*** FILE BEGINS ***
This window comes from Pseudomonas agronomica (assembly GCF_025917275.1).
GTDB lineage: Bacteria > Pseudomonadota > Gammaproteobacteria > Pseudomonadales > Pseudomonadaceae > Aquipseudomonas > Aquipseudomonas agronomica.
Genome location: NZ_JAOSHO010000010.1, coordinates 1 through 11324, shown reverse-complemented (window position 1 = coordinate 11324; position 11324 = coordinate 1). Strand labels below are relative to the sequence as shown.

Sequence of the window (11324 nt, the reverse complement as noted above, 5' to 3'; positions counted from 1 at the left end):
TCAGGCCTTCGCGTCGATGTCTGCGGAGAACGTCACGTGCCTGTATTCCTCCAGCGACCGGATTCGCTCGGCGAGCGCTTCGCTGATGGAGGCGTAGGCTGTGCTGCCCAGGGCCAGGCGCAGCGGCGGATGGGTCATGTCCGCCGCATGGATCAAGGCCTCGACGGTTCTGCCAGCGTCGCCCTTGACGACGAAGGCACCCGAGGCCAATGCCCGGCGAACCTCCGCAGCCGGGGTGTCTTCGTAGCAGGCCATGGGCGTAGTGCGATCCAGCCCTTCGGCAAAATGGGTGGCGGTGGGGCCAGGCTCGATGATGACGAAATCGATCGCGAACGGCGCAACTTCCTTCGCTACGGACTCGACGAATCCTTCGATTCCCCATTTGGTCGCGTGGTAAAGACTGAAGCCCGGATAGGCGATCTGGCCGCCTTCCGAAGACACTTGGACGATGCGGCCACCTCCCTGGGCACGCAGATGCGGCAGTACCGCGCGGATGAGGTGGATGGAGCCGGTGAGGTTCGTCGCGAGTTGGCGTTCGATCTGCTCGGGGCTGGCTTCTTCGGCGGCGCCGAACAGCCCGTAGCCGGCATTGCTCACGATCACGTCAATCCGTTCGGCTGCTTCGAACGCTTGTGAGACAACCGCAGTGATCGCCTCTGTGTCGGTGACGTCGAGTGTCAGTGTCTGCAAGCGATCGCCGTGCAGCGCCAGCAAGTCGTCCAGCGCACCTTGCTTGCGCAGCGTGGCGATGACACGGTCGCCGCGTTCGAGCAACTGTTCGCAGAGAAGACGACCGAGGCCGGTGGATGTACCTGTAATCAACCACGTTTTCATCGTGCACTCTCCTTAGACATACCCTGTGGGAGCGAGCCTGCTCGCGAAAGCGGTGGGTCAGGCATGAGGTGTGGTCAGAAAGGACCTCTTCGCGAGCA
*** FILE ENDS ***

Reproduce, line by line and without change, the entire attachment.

This window comes from Pseudomonas agronomica (assembly GCF_025917275.1).
GTDB lineage: Bacteria > Pseudomonadota > Gammaproteobacteria > Pseudomonadales > Pseudomonadaceae > Aquipseudomonas > Aquipseudomonas agronomica.
Genome location: NZ_JAOSHO010000010.1, coordinates 1 through 11324, shown reverse-complemented (window position 1 = coordinate 11324; position 11324 = coordinate 1). Strand labels below are relative to the sequence as shown.

Sequence of the window (11324 nt, the reverse complement as noted above, 5' to 3'; positions counted from 1 at the left end):
TCAGGCCTTCGCGTCGATGTCTGCGGAGAACGTCACGTGCCTGTATTCCTCCAGCGACCGGATTCGCTCGGCGAGCGCTTCGCTGATGGAGGCGTAGGCTGTGCTGCCCAGGGCCAGGCGCAGCGGCGGATGGGTCATGTCCGCCGCATGGATCAAGGCCTCGACGGTTCTGCCAGCGTCGCCCTTGACGACGAAGGCACCCGAGGCCAATGCCCGGCGAACCTCCGCAGCCGGGGTGTCTTCGTAGCAGGCCATGGGCGTAGTGCGATCCAGCCCTTCGGCAAAATGGGTGGCGGTGGGGCCAGGCTCGATGATGACGAAATCGATCGCGAACGGCGCAACTTCCTTCGCTACGGACTCGACGAATCCTTCGATTCCCCATTTGGTCGCGTGGTAAAGACTGAAGCCCGGATAGGCGATCTGGCCGCCTTCCGAAGACACTTGGACGATGCGGCCACCTCCCTGGGCACGCAGATGCGGCAGTACCGCGCGGATGAGGTGGATGGAGCCGGTGAGGTTCGTCGCGAGTTGGCGTTCGATCTGCTCGGGGCTGGCTTCTTCGGCGGCGCCGAACAGCCCGTAGCCGGCATTGCTCACGATCACGTCAATCCGTTCGGCTGCTTCGAACGCTTGTGAGACAACCGCAGTGATCGCCTCTGTGTCGGTGACGTCGAGTGTCAGTGTCTGCAAGCGATCGCCGTGCAGCGCCAGCAAGTCGTCCAGCGCACCTTGCTTGCGCAGCGTGGCGATGACACGGTCGCCGCGTTCGAGCAACTGTTCGCAGAGAAGACGACCGAGGCCGGTGGATGTACCTGTAATCAACCACGTTTTCATCGTGCACTCTCCTTAGACATACCCTGTGGGAGCGAGCCTGCTCGCGAAAGCGGTGGGTCAGGCATGAGGTGTGGTCAGAAAGGACCTCTTCGCGAGCA